Firstly, nationalist pride has nothing to do with how good the spelling is.

Secondly, programme isn’t that British in any case.

The Greek word γραμμα ‘gramma’ is regularly borrowed into English as gram: anagram, chronogram, cryptogram, diagram, epigram, hexagram, ideogram, kilogram, logogram, monogram, pentagram, telegram. Therefore, programme is irregular and goes against all analogy.

The word was originally borrowed into English, in the UK, as program. It largely kept that spelling in Scotland, even after senses of the word got borrowed from the French form of the word programme. Even in England, the spelling program was dominant up till the early nineteenth century; it wasn’t fully ousted till the late nineteenth century. Such English luminaries as Henry Sweet can be seen using it as late as 1892:

A less ambitious program would further allow of greater thoroughness within its narrower limits.

H. Sweet New Eng. Gram. Pref. 9

Therefore, program is the original and “true” British spelling.

And on phonemic grounds, –am is infinitely more justifiable than –amme. Compare: clam, cram, dram, flim-flam, glam, ham, jam, lam, mam, Pam, pram, sam, slam, tram, and of course, gram.

In conclusion, the case for program is overwhelming, the case against boils down to two things: the first, a sound but hardly convincing argument; the second, a non-argument. First, is there any other way to pronounce the spelling “programme”? Probably not. So why bother respelling it? It would seem a lot of effort for little-to-no gain (However, there is a case that the French -mme ending might imply a syllable final stress). Second, a factually inaccurately-grounded show of support in favour of the UK and British-associated practices is not a sound basis for spelling.

For what it is worth, I am a very homeland-loving kind of fellow, yet no matter how it smarts my British pride, program really is the only justifiable spelling. Therefore, I adopt it.

References:
“programme | program, n.” OED Online. Oxford University Press, December 2016. Web. 20 December 2016.

Program vs. programme

© 2016-2020 Bryan A. J. Parry

featured image from https://www.thrashermagazine.com/mediaV2/k2/items/cache/2d35c8d2685f6803c5a2fed1fd2d6b0f_L.jpg?t=1448907778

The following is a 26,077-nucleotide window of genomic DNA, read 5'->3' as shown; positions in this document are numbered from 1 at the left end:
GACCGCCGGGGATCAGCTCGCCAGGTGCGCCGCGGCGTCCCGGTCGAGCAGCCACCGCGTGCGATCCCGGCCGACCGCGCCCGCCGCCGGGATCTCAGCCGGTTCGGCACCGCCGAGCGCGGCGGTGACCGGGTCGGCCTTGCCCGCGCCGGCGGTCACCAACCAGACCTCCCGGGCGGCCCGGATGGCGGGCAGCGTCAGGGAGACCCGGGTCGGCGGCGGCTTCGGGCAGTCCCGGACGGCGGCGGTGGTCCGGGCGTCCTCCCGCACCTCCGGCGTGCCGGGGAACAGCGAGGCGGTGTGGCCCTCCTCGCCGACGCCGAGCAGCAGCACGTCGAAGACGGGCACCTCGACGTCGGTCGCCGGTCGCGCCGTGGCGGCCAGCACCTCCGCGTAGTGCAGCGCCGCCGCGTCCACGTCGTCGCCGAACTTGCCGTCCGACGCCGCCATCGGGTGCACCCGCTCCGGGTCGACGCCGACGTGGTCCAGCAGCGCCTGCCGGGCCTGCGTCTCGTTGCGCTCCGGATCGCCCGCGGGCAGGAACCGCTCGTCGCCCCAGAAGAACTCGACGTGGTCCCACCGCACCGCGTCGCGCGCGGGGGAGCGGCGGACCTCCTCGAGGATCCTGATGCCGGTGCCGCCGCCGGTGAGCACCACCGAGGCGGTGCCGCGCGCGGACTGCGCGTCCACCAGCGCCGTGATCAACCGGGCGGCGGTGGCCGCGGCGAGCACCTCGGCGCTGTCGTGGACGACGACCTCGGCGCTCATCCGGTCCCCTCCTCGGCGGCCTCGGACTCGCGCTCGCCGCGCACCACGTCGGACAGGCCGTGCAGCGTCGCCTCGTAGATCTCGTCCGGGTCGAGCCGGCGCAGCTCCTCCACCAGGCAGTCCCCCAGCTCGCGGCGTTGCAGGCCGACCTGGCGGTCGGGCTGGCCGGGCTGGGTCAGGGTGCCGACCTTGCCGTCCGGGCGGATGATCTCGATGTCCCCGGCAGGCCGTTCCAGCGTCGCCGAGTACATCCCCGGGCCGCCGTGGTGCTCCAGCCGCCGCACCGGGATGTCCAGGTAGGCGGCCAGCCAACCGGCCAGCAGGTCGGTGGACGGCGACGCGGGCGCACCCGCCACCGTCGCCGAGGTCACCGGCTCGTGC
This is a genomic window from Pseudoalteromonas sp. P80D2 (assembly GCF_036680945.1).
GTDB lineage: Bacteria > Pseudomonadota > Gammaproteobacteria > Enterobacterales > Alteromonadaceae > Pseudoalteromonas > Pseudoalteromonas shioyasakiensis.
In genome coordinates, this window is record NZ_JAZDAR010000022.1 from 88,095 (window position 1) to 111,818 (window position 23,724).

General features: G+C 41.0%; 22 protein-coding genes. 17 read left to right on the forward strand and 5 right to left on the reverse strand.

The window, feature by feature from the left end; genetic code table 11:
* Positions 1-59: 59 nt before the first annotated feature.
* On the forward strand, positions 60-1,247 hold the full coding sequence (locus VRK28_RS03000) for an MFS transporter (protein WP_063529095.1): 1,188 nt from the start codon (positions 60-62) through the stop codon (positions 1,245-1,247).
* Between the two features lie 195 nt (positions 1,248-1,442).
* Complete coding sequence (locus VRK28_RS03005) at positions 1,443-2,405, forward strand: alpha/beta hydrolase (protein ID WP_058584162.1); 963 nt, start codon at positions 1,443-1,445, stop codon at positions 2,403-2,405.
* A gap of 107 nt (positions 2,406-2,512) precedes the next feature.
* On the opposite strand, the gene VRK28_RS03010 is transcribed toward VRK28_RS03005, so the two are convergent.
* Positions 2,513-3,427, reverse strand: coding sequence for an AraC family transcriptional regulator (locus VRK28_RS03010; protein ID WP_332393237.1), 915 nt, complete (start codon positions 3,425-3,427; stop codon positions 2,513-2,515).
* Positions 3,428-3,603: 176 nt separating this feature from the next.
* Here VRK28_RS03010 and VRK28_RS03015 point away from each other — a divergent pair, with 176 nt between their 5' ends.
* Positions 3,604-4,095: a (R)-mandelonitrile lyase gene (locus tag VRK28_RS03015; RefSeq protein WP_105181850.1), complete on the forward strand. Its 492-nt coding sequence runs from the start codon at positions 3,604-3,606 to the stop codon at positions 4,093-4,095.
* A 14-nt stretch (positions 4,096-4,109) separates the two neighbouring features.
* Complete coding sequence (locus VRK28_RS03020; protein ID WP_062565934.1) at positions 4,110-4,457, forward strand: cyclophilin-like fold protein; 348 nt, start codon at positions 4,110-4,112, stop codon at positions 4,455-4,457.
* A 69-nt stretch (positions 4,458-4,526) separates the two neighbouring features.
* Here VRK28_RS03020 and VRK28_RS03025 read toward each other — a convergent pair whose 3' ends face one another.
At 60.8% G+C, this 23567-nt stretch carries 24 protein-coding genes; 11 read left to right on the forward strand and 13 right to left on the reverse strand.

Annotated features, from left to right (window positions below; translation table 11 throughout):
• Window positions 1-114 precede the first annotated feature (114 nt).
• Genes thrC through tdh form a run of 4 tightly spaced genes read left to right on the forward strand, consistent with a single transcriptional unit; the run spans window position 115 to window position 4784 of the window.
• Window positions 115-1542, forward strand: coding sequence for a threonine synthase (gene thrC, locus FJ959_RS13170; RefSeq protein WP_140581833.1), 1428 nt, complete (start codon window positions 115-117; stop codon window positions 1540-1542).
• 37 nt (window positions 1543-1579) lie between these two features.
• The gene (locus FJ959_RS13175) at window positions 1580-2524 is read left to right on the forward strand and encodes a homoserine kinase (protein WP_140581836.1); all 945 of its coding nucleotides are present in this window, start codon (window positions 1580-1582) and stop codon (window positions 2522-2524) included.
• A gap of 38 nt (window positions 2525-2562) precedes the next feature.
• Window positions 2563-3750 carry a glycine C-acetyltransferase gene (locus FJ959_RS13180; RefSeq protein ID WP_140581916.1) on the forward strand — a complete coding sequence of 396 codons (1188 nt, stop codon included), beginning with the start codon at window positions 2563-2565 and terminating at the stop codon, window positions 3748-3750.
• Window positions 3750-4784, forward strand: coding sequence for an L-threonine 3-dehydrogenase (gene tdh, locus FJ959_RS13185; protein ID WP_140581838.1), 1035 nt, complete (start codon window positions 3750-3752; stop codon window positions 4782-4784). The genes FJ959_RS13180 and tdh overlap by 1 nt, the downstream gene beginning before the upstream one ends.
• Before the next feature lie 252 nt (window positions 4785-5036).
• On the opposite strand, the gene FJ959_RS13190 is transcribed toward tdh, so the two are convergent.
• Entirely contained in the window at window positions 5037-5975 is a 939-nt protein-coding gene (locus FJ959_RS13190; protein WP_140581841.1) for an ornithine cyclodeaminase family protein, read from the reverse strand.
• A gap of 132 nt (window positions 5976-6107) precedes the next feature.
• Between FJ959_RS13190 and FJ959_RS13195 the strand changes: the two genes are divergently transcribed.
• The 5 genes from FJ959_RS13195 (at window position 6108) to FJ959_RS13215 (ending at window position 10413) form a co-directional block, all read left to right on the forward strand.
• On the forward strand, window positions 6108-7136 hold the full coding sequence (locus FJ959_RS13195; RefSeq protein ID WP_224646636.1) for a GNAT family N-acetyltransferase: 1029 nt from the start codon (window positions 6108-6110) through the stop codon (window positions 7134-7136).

Europe is to EU as European is to ?Europan?

I always make the point that the EU and Europe are not same thing, and how I love Europe, but hate the EU. You can disagree with me on whether the EU is something hateworthy or something praiseworthy, but you cannot disagree with me on this pedantic linguistic point, that the European Union, a political project consisting of many European nations, is not the same thing as Europe, a geographical and cultural area. 

Okay, fine, we can distinguish between “the EU” and “Europe”. But what of the adjective? For both it is “European”. This is clearly a defect of the language. And I think this lies at the root of some of the misunderstandings around Brexit as we confusingly mix the terms for these two concepts. Think of the term “Eurosceptic”; this doesn’t mean sceptical of Europe (or even of the euro), but of the EU.

I think we need to distinguish an adjective referring to the EU versus the usual one, “European”, which refers to the cultural-geographic area (namely, the continent itself). Why? Or else we could end up with an “American”-type situation again where English lacks a word like “United Statesian”, which many languages have (e.g. Spanish “estadounidense”).

I suggest “European” (of Europe, for the cultural-geographic area, that is, the continent itself) and “Europan” or “Europian” (of the EU). These words derived from “Europa”. They should be stressed on the second syllable. I sometimes use “E.U.pean” to make the distinction I am making clearer, but I don’t think that that is a good, long-term, non-derisory word.

I prefer “Europan” as it has a more distinct pronunciation to “European” than does “Europian”.

After thought

Incidentally, I’ve long since thought that one day, we will have EU citizens who are not citizens of their own country + the EU (which is what happens now), but citizens only of the EU if they so choose. Look how many British people wished to keep their “European”, i.e., Europan, citizenship after Brexit; it’s not possible as the EU citizenship hinges on your national citizenship. But I don’t see this situation continuing. This makes my Europan/Europian word all the more needed.

© 2020 Bryan A. J. Parry

featured image from https://upload.wikimedia.org/wikipedia/commons/thumb/b/b7/Flag_of_Europe.svg/1200px-Flag_of_Europe.svg.png

 

Neologism: Parchment Contract